Consider a situation where you get upset, frustrated or angry. Now think of some-one you know who you have witnessed facing the same situation who is undisturbed by it. It could be bad driving, queue jumping, bad customer service or even being passed over for a promotion. This blog will help you think about how you can reduce stress by investigating your reactions in these siutaitons.
Some people seem to sail through life without getting emotionally affected by the everyday actions of others they encounter, while others even though as affected and as skilled to deal with situation are significantly more impacted.
Our attitude to things and expectations in terms of what is right, has significant impact on the extent to which these things affect us. Taking the example of queue jumping you can have a wide range of opinions about queues including
- Everyone should wait their turn – no exceptions
- Everyone should wait their turn – but not everyone does, although it generally works out evenly
- The person who gets to the front first is first
- A queue is good, but if you can find a back way in even better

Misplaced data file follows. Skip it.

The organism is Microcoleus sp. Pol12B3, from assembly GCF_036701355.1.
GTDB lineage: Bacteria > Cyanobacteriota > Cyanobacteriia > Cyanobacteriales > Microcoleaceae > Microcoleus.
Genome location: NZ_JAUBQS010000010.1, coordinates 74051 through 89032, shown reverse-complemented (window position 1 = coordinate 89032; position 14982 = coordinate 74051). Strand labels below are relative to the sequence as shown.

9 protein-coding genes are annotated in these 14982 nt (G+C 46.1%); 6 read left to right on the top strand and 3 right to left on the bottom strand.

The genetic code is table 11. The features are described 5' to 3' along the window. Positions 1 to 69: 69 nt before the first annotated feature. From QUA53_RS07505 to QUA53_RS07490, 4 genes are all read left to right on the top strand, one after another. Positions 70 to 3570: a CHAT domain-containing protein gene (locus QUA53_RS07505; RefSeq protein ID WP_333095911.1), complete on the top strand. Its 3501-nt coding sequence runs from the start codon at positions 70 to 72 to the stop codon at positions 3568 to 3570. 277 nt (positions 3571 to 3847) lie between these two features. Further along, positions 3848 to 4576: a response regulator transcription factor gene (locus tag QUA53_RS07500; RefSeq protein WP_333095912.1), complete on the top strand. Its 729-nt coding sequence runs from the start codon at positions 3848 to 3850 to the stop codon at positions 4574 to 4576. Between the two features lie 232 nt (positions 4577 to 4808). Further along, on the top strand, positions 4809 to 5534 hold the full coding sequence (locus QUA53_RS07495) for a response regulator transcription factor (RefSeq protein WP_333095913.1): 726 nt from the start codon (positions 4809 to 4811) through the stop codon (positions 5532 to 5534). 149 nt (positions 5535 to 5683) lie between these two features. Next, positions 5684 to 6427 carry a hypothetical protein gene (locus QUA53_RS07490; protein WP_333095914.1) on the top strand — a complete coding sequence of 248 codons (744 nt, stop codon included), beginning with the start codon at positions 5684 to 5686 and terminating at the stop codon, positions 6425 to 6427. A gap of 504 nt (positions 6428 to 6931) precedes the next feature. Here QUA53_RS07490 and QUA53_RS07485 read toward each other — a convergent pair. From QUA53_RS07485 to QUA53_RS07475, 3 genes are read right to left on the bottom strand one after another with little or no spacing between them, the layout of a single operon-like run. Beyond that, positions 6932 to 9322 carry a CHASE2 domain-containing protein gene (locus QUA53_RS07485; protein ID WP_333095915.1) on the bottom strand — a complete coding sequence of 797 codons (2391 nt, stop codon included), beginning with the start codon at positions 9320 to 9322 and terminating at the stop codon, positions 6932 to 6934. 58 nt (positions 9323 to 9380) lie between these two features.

Then consider how your reaction to some-one queue jumping could be drastically altered by the opinion you hold on this.
For some a good way to reduce day to day stress is to examine their rules and modify these to support lower levels of negative or high stress reactions. So a useful activity can be to rewrite your rule to
- Everyone should wait their turn – but not everyone does, but to avoid getting stressed I’ll accept/challenge it and not get annoyed by the outcome.
These small steps of making decisions to accept or influence everyday frustrations rather than passively observing and become emotionally affected by them can be good way to reduce stress in your life.
The challenge comes when the rules are more deeply programmed and less obviously apparent in their influence of reactions. Our next set of blogs will investigate our values and the impact the have on our reactions and behaviours.
If you would like to discuss how coaching may help you to better understand and influence your behaviour, contact Paula Duncan on 07572 480 829.